Gwyneth Paltrow recently took the FoodBankNYC Challenge to raise awareness about hunger. This means she will do her best to stick to the items she can buy with $29, a “food stamp budget,” for one week.
Late last week, Paltrow posted the food she selected:
In short, she chose beans, eggs, tomato, tortillas, rice, and onion, some sort of leafy green, an avocado, and some herbs. No surprise here. Gwyneth eats real food.
And now everyone is hating on Gwyneth again. “She couldn’t eat like this for months on end!” some of the haters are saying. “She’s a gazillionaire; what is she trying to prove?!” others say.
Time Magazine even chastised Paltrow for participating in “Poverty Tourism.”
I don’t get it. What is the matter with this food, and what is the matter with Paltrow taking this challenge? It’s not supposed to be for years on end; the challenge is to raise awareness of hunger in America, and also to try to help food-stamp-reliant Americans to gain empathy and support.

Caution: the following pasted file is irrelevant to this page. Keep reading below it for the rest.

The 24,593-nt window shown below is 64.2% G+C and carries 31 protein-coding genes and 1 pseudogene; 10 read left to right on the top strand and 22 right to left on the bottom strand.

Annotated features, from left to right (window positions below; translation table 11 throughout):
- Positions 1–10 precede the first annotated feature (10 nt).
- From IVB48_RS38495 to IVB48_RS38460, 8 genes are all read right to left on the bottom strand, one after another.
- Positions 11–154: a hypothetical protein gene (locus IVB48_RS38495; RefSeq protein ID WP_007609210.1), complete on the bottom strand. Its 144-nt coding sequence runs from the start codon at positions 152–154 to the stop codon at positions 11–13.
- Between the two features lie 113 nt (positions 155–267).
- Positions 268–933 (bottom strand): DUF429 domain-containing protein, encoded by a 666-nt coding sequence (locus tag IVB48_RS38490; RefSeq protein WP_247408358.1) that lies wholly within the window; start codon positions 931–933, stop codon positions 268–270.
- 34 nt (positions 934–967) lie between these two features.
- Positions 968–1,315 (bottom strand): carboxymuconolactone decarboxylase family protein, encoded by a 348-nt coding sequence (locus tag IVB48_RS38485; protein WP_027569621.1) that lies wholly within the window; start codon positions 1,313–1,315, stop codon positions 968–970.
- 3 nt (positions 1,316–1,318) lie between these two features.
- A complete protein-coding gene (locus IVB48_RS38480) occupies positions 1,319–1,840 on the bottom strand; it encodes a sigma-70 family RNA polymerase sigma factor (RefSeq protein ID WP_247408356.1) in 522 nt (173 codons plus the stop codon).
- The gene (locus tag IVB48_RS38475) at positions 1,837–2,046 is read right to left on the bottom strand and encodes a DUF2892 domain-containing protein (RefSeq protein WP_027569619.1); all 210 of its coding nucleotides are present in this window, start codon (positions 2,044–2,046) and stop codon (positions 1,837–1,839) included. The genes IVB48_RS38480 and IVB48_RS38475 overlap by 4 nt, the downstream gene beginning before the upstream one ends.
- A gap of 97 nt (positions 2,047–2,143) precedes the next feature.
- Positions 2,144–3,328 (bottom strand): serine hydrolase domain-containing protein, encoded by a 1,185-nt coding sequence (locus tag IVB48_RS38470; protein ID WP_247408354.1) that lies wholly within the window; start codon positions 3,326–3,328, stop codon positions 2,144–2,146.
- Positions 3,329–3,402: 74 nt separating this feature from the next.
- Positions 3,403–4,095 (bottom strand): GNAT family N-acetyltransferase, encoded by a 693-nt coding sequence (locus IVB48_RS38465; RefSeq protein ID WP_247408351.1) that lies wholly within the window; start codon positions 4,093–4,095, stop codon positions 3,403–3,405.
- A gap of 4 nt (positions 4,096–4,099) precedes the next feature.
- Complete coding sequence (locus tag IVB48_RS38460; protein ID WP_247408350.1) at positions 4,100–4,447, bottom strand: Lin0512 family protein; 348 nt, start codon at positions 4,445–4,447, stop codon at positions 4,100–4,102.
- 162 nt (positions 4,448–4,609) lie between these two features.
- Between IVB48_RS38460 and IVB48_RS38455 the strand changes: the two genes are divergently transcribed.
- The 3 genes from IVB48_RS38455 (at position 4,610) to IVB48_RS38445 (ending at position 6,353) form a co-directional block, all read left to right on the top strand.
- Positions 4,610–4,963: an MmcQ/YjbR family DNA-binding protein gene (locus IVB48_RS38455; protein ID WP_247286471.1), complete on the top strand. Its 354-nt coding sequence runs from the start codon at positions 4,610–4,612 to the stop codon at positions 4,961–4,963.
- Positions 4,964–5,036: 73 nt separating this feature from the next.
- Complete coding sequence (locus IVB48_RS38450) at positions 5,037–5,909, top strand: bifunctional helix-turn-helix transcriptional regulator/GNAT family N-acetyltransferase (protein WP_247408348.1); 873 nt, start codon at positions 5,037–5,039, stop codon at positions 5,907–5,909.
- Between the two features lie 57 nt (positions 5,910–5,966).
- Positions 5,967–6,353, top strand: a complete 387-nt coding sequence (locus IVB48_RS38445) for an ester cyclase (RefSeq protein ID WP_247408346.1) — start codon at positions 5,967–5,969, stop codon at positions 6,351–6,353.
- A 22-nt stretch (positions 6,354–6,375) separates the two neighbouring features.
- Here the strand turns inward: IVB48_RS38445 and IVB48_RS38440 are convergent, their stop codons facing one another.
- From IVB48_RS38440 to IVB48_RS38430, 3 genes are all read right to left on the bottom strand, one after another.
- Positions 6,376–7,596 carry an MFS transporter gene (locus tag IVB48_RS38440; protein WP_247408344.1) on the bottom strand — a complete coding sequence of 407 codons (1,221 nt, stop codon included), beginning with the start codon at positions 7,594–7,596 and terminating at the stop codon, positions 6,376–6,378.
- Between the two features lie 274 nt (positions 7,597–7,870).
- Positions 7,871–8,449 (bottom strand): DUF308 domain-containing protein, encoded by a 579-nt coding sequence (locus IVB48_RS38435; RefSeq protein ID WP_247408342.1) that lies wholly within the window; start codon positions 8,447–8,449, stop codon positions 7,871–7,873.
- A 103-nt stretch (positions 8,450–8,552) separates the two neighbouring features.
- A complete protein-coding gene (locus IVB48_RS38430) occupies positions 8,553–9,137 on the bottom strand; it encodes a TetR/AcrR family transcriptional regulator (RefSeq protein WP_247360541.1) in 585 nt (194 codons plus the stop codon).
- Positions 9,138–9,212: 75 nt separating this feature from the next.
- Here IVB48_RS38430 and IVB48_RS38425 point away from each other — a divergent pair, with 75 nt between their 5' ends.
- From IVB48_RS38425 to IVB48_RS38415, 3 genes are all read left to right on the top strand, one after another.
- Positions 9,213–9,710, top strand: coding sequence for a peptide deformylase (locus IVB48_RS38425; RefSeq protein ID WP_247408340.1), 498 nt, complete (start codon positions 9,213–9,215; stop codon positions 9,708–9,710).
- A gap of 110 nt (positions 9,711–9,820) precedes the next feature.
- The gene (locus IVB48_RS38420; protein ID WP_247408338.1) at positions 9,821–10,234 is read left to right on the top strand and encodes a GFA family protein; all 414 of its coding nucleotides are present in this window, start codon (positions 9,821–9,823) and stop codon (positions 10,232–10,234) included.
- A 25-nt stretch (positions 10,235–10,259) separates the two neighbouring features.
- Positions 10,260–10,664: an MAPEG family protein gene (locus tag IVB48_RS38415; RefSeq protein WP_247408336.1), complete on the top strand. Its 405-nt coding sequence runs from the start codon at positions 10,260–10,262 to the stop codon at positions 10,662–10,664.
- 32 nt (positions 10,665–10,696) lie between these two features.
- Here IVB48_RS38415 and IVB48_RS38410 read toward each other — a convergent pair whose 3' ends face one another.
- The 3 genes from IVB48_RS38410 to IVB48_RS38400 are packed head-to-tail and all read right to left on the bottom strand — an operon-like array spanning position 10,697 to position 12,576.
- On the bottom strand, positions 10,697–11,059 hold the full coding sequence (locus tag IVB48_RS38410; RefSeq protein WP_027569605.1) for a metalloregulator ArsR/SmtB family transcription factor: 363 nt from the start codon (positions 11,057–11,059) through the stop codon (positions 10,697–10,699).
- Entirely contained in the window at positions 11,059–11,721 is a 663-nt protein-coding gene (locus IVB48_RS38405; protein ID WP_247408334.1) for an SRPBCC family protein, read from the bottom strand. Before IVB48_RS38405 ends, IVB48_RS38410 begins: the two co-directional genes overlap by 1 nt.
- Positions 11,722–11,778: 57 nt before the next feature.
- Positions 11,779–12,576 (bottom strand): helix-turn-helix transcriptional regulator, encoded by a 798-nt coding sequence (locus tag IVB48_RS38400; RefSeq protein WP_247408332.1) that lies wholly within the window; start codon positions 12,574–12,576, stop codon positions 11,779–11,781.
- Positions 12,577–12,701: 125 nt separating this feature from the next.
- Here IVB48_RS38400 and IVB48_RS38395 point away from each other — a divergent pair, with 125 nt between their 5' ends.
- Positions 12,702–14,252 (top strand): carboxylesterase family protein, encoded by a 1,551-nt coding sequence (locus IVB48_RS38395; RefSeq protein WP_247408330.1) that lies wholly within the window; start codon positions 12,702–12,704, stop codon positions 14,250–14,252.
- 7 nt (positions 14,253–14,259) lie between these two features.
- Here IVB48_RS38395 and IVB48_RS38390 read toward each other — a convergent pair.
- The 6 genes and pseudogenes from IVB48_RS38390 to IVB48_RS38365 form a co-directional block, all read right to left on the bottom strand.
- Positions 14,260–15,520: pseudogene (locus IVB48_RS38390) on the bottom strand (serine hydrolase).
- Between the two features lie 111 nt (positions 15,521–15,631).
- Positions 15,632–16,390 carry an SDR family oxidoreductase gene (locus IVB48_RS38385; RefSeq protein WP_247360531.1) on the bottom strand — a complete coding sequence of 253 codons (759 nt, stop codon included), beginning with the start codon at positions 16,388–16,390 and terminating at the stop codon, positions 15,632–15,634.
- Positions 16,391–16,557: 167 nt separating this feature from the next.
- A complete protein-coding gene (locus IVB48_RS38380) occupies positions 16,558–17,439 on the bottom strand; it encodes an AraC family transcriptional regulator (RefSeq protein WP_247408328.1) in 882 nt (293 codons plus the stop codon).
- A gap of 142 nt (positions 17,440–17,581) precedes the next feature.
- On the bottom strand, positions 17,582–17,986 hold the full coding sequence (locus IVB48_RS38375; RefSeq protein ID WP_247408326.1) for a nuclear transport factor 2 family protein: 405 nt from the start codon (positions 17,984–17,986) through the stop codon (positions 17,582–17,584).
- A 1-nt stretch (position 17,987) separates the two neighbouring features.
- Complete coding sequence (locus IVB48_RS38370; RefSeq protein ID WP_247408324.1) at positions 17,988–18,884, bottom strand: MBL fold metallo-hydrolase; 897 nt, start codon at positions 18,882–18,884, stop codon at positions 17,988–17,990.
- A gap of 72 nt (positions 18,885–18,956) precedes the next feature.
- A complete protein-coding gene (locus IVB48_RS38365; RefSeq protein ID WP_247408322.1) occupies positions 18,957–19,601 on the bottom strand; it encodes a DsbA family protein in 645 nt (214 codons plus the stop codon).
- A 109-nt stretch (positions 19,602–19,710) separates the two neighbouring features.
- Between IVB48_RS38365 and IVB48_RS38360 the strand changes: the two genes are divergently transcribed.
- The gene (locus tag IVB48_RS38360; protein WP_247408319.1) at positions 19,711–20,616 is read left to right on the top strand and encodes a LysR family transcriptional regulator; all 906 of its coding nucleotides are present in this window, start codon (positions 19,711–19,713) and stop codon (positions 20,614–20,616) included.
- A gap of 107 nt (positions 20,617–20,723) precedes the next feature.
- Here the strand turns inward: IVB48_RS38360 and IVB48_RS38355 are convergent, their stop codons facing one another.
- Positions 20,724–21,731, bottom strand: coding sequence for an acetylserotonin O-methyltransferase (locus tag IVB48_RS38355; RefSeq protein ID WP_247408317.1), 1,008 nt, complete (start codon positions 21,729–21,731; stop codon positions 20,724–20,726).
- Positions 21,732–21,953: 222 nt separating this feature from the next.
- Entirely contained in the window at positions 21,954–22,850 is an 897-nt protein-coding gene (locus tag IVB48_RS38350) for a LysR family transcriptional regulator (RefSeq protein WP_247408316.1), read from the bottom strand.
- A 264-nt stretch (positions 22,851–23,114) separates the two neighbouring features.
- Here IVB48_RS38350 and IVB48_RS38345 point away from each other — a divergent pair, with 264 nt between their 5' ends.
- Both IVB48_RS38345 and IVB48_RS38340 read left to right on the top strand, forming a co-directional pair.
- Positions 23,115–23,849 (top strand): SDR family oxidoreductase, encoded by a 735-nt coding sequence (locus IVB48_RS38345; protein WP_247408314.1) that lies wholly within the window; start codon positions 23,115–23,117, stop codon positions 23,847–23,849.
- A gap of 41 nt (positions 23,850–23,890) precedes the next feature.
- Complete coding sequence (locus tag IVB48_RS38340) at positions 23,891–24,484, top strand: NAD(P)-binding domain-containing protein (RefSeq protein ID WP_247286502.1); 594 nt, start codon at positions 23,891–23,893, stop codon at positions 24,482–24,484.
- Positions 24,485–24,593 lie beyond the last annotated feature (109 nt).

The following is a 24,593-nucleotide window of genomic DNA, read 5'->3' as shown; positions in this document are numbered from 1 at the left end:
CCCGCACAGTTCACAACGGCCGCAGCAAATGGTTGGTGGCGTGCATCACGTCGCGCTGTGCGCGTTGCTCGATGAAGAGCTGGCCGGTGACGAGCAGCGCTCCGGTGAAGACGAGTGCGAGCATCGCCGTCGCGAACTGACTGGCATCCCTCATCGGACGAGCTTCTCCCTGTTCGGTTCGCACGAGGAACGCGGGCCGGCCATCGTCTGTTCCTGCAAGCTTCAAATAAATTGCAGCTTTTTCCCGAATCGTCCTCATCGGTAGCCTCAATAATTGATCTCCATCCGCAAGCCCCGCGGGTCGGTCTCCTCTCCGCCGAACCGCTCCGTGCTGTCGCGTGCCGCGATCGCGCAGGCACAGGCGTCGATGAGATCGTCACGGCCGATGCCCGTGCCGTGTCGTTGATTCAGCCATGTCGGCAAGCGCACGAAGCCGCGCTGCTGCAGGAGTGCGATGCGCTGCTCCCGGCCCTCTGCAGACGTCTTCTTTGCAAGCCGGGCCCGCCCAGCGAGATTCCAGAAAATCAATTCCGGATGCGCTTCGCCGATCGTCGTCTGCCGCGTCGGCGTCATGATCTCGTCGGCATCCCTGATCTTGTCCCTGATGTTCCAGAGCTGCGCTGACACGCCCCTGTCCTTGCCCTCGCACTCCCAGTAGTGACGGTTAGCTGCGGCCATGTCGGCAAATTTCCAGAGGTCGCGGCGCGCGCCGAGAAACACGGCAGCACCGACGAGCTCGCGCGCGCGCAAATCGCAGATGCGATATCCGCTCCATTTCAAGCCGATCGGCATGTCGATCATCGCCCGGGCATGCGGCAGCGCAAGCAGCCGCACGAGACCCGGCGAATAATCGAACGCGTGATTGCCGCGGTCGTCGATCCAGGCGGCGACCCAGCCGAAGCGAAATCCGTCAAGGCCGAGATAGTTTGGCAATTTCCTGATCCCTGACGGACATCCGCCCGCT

Truth be told, this is a lot of good food for $29, and if more Americans ate real food like this, more of us would feel better and live longer—those of us on food stamps and those of us who aren’t.
We all know Gwyneth Paltrow really does eat real food (not processed junk, and not meat grown on factory farms) and has been a vegetarian for years. So why wouldn’t she buy vegetables and other healthy non-meats with her $29? What would most Americans think to buy—a couple pounds of hamburger, a bag of white bread, and some frozen French fries? Seriously, what? Can’t get much of that garbage for $29.
Shame on you, Time Magazine, for shaming a citizen trying to take part in a public conversation meant to help the poor. I think we know Paltrow well enough to know she’s trying to use her celebrity for the good.
Jesus Christ, give her a break.